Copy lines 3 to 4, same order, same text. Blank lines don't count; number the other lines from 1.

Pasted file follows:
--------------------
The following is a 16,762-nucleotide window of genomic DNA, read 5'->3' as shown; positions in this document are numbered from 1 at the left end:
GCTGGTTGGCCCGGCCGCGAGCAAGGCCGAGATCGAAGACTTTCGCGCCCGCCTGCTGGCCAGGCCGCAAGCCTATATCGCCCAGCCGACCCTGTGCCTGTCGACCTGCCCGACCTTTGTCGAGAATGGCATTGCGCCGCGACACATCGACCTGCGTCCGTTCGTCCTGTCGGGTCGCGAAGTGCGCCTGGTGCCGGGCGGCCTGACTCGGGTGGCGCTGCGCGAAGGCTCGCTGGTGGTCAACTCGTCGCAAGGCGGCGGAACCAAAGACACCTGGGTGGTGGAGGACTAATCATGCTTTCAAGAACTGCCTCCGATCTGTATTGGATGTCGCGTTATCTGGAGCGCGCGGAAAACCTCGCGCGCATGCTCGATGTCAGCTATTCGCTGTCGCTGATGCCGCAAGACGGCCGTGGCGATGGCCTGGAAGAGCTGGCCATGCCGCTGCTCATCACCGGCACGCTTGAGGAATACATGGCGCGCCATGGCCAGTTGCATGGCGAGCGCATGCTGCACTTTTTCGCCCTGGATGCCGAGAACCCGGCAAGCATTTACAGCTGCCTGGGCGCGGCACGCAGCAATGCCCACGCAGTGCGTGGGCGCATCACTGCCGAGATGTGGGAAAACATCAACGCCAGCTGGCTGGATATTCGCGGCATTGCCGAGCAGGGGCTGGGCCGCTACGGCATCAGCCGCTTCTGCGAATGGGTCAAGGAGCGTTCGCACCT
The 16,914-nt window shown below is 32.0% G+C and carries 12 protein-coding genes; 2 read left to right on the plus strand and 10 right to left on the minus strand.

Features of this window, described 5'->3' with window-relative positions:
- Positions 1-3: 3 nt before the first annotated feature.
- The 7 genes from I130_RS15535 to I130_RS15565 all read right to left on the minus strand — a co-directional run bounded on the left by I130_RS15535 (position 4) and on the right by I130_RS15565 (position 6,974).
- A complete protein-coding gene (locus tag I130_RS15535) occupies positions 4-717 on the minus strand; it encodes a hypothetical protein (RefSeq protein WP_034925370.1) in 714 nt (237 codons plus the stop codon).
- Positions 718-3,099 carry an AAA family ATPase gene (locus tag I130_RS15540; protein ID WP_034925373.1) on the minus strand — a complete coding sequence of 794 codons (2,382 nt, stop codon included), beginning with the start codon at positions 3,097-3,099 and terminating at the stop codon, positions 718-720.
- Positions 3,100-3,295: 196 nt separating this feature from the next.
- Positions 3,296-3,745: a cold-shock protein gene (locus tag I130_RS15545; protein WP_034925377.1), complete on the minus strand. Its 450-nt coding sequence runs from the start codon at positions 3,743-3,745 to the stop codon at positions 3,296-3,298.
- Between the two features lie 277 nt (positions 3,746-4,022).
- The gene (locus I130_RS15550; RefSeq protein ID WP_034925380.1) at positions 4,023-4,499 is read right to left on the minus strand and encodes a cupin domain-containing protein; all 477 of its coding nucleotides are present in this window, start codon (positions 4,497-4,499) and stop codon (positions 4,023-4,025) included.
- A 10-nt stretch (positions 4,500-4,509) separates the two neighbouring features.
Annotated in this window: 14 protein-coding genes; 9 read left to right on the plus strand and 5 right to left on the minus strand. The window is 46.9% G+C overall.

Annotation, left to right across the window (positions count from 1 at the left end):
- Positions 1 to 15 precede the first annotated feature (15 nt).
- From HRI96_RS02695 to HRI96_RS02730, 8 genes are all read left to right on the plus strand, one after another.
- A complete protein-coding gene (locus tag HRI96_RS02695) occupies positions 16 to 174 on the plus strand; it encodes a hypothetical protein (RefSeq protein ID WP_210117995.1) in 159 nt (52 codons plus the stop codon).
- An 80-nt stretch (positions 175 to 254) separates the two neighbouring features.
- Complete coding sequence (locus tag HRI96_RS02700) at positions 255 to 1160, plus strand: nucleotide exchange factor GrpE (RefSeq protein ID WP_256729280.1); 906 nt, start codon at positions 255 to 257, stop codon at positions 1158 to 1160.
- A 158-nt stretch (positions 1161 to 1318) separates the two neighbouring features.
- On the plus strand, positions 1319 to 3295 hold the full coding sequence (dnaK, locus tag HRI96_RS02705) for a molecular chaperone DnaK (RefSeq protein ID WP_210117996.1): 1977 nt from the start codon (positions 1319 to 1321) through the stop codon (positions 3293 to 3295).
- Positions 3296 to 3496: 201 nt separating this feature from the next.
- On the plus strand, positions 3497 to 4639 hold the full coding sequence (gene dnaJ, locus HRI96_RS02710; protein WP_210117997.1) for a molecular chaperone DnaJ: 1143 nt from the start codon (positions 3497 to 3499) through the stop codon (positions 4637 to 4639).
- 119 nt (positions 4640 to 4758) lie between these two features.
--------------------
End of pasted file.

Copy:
The 16,914-nt window shown below is 32.0% G+C and carries 12 protein-coding genes; 2 read left to right on the plus strand and 10 right to left on the minus strand.

Features of this window, described 5'->3' with window-relative positions: